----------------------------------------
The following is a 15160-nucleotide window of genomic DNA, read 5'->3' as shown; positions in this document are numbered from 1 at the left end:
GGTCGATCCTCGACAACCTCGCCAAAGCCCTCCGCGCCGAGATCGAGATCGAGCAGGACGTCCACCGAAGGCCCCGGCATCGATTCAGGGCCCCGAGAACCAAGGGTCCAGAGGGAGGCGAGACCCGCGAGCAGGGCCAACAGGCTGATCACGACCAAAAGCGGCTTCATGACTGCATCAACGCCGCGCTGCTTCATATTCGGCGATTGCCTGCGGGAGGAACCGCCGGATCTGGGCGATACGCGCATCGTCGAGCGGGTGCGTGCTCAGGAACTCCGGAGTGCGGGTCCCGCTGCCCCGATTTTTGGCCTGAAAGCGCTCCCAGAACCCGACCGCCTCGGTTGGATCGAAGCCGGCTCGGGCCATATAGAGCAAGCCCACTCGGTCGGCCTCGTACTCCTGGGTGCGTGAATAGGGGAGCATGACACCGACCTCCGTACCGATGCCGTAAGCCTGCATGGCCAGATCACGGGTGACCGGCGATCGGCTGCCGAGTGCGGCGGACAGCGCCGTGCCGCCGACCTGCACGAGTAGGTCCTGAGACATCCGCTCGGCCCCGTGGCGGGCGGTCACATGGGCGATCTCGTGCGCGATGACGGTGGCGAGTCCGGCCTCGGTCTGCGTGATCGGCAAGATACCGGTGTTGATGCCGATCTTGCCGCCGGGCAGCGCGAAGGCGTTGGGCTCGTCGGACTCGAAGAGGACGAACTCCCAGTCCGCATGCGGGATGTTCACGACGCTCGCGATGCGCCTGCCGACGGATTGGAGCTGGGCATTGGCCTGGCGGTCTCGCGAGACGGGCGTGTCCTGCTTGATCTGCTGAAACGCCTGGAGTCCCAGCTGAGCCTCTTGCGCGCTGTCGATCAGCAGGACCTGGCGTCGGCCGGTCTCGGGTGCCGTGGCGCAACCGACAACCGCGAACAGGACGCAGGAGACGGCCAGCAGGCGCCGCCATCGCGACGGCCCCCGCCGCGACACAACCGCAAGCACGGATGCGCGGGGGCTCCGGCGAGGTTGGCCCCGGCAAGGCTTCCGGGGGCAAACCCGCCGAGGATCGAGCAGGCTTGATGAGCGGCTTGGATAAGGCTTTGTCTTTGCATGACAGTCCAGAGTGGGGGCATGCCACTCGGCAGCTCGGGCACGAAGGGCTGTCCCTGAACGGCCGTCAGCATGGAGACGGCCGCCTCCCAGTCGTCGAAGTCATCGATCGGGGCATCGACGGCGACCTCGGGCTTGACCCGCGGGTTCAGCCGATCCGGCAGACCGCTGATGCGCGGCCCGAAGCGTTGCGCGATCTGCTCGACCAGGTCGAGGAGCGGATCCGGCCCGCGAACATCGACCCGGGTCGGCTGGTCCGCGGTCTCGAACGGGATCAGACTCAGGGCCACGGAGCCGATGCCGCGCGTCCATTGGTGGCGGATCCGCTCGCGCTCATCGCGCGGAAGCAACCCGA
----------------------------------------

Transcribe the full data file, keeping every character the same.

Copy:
The following is a 15160-nucleotide window of genomic DNA, read 5'->3' as shown; positions in this document are numbered from 1 at the left end:
GGTCGATCCTCGACAACCTCGCCAAAGCCCTCCGCGCCGAGATCGAGATCGAGCAGGACGTCCACCGAAGGCCCCGGCATCGATTCAGGGCCCCGAGAACCAAGGGTCCAGAGGGAGGCGAGACCCGCGAGCAGGGCCAACAGGCTGATCACGACCAAAAGCGGCTTCATGACTGCATCAACGCCGCGCTGCTTCATATTCGGCGATTGCCTGCGGGAGGAACCGCCGGATCTGGGCGATACGCGCATCGTCGAGCGGGTGCGTGCTCAGGAACTCCGGAGTGCGGGTCCCGCTGCCCCGATTTTTGGCCTGAAAGCGCTCCCAGAACCCGACCGCCTCGGTTGGATCGAAGCCGGCTCGGGCCATATAGAGCAAGCCCACTCGGTCGGCCTCGTACTCCTGGGTGCGTGAATAGGGGAGCATGACACCGACCTCCGTACCGATGCCGTAAGCCTGCATGGCCAGATCACGGGTGACCGGCGATCGGCTGCCGAGTGCGGCGGACAGCGCCGTGCCGCCGACCTGCACGAGTAGGTCCTGAGACATCCGCTCGGCCCCGTGGCGGGCGGTCACATGGGCGATCTCGTGCGCGATGACGGTGGCGAGTCCGGCCTCGGTCTGCGTGATCGGCAAGATACCGGTGTTGATGCCGATCTTGCCGCCGGGCAGCGCGAAGGCGTTGGGCTCGTCGGACTCGAAGAGGACGAACTCCCAGTCCGCATGCGGGATGTTCACGACGCTCGCGATGCGCCTGCCGACGGATTGGAGCTGGGCATTGGCCTGGCGGTCTCGCGAGACGGGCGTGTCCTGCTTGATCTGCTGAAACGCCTGGAGTCCCAGCTGAGCCTCTTGCGCGCTGTCGATCAGCAGGACCTGGCGTCGGCCGGTCTCGGGTGCCGTGGCGCAACCGACAACCGCGAACAGGACGCAGGAGACGGCCAGCAGGCGCCGCCATCGCGACGGCCCCCGCCGCGACACAACCGCAAGCACGGATGCGCGGGGGCTCCGGCGAGGTTGGCCCCGGCAAGGCTTCCGGGGGCAAACCCGCCGAGGATCGAGCAGGCTTGATGAGCGGCTTGGATAAGGCTTTGTCTTTGCATGACAGTCCAGAGTGGGGGCATGCCACTCGGCAGCTCGGGCACGAAGGGCTGTCCCTGAACGGCCGTCAGCATGGAGACGGCCGCCTCCCAGTCGTCGAAGTCATCGATCGGGGCATCGACGGCGACCTCGGGCTTGACCCGCGGGTTCAGCCGATCCGGCAGACCGCTGATGCGCGGCCCGAAGCGTTGCGCGATCTGCTCGACCAGGTCGAGGAGCGGATCCGGCCCGCGAACATCGACCCGGGTCGGCTGGTCCGCGGTCTCGAACGGGATCAGACTCAGGGCCACGGAGCCGATGCCGCGCGTCCATTGGTGGCGGATCCGCTCGCGCTCATCGCGCGGAAGCAACCCGA